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Standardization of Accounting

The last leg of our journey brings us to the 20th century when two principal events propel standardization of accounting in the United States: (1) the Sixteenth Amendment to the Constitution in 1913 and (2) the stock market crash of 1929.

Sixteenth Amendment. The Sixteenth Amendment establishes a system of federal income taxation, which requires the periodic determination of income by individuals and businesses. It has a profound effect on the accounting profession because it requires records to support the determination of taxable income, which essentially makes accounting systems mandatory. It propels standardization in accounting because it limits the number of reporting options to make income determination more uniform across companies. However, it conflicts in many ways with generally accepted .accounting practices of the time. For example, it requires businesses to report income on a calendar-year basis, which conflicts with the acceptability of reporting income on a fiscal-year basis in the accounting profession. A fiscal year is a year-long period that encompasses a natural business cycle and allows a business to prepare its required accounting information during its slowest business period. All businesses must compute and report income for tax purposes; however, only corporations arc actually taxed on business income. Sole proprietorship and partnership income is taxed at the individual owner's level.

Stock Market Crash. The stock market crash of 1929, followed by the Depression of the 1930s, leads to federal regulation of the securities market. Such regulation ap­pears in the form of the Securities and Exchange Act of 1933, which requires that all companies issuing capital stock (shares of companies that indicate ownership rights) to the public must register with the Federal Trade Commission (FTC) and disclose to the public certain financial information. The Securities and Exchange Act of 1934 requires the submission of annual financial information for all publicly owned corporations to a new commission called the Securities and Exchange Commission (SEC). This regulation limits the reporting options available for companies and requires full disclosure of financial results so that investors can compare companies. In general, the SEC allows the accounting profession to determine accounting rules for businesses.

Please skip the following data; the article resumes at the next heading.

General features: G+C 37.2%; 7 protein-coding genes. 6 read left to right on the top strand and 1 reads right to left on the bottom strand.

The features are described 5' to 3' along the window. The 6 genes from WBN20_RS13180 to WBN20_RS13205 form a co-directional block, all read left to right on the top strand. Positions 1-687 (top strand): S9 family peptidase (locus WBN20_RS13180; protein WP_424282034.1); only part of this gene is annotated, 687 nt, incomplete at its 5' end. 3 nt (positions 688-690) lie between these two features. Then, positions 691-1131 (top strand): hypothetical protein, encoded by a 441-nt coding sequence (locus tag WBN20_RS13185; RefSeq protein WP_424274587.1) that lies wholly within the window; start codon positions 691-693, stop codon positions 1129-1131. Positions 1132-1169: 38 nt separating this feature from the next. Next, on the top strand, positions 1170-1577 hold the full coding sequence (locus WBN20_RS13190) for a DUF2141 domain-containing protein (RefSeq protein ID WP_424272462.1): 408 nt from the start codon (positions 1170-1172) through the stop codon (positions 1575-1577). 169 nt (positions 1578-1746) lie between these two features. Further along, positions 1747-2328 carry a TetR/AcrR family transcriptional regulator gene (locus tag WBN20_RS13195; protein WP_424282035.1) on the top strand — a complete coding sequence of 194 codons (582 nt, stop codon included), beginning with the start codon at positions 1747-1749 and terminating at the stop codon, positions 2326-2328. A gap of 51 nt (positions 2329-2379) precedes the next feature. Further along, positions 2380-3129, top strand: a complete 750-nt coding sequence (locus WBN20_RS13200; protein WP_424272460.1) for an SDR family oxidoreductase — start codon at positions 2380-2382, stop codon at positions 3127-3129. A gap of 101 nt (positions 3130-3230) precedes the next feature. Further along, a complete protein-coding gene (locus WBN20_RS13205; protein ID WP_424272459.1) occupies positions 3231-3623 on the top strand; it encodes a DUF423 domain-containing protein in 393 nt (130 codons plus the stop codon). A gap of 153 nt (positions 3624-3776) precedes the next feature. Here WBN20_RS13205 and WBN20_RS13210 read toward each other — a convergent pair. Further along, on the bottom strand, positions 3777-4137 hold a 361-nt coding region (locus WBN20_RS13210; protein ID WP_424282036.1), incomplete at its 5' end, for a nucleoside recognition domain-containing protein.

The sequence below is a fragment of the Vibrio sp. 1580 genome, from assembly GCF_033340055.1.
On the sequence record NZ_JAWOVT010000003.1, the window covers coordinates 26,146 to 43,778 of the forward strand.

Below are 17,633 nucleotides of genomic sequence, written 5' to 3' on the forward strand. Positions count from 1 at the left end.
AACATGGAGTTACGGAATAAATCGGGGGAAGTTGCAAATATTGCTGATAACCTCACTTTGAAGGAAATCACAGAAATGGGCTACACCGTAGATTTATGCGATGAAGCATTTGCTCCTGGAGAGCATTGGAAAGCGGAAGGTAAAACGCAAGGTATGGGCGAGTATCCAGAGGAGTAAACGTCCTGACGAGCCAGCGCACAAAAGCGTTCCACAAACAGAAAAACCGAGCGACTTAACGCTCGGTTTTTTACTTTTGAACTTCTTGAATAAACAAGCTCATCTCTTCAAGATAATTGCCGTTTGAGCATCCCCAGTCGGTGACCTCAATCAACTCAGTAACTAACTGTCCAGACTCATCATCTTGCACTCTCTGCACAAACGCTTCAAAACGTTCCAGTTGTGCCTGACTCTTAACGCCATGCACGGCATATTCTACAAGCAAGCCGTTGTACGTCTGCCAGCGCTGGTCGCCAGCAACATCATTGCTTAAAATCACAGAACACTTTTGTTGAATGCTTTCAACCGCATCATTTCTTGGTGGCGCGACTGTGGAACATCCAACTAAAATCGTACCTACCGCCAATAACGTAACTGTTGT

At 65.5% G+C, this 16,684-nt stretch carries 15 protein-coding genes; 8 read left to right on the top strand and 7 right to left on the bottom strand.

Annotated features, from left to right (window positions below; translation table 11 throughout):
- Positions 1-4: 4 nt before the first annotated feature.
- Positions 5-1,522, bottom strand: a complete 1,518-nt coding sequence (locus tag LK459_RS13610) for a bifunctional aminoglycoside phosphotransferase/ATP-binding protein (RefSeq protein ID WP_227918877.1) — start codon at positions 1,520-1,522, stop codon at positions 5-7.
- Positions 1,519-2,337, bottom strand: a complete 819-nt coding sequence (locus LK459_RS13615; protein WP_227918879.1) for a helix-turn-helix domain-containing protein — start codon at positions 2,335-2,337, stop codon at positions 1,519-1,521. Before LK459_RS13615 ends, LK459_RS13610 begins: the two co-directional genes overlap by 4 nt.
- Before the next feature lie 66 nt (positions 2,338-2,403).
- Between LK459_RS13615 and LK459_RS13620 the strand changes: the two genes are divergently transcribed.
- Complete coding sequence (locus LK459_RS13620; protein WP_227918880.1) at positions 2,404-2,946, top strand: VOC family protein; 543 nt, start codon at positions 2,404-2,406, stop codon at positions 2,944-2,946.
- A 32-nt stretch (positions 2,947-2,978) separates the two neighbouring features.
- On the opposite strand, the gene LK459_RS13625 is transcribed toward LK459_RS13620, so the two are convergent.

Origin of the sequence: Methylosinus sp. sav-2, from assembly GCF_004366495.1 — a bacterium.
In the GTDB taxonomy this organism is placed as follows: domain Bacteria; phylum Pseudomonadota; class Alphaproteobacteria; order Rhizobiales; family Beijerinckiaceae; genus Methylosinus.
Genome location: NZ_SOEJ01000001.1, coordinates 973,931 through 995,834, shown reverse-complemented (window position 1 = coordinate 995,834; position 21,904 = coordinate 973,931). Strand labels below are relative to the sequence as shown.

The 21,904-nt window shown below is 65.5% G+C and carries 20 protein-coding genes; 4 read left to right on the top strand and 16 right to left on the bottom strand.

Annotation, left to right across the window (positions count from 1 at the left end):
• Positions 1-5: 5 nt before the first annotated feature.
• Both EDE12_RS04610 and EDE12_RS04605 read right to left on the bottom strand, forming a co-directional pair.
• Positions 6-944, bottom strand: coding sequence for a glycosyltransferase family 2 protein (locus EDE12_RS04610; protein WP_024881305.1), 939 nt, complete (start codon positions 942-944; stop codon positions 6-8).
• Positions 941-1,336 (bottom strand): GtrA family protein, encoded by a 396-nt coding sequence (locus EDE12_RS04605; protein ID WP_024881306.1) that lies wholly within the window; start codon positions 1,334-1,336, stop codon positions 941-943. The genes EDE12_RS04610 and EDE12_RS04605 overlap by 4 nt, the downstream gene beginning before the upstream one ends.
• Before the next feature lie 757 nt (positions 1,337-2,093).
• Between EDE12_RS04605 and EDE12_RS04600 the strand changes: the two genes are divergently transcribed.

The Financial Accounting Standards Board (FASB) is the third accounting rule-making body. The FASB is a hill-time, paid group of professionals who are responsible for developing accounting standards for reporting to external financial statement users (investors and others outside the business).

The pronouncements of the FASB are referred to as Statements of Financial Accounting Standards (SFAS). In addition to numerous accounting standards, the FASB has developed six Statements of Financial Accounting Concepts, which serve as a common framework for the development of future Statements of Financial Accounting Standards. The SFASs, as well as the bulletins, opinions, and principles issued by the CAP and APB, comprise what are known as generally accepted accounting principles (GAAP). These principles direct acceptable accounting practice and are based on the four basic concepts (business entity, going concern, monetary unit and periodicity) described previously.

The SEC officially recognizes GAAP as being authoritative and requires that the information filed with the SEC comply with GAAP. If a company's financial information is audited by a certified public accountant, it must comply with GAAP. Auditing is the process of examining a company's financial records by a CPA to ascertain whether they complied with GAAP.

The American Institute of Certified Public Accountants (AICPA) is a national organization which is actively involved in the development of accounting standards and sets auditing standards for public accounting firms. The AICPA, which administers the CPA examination, is the professional organization for all certified public accountants.

In recent years, the idea of standardization in financial accounting for external users has become internationalized. The International Accounting Standards Committee (IASC) is leading the way toward standardization of international accounting for external reporting. To date, compliance with international standards is voluntary, but a growing number of companies and countries are complying to improve comparability among international companies operating in various countries throughout the world.

Date: 2015-01-02; view: 856

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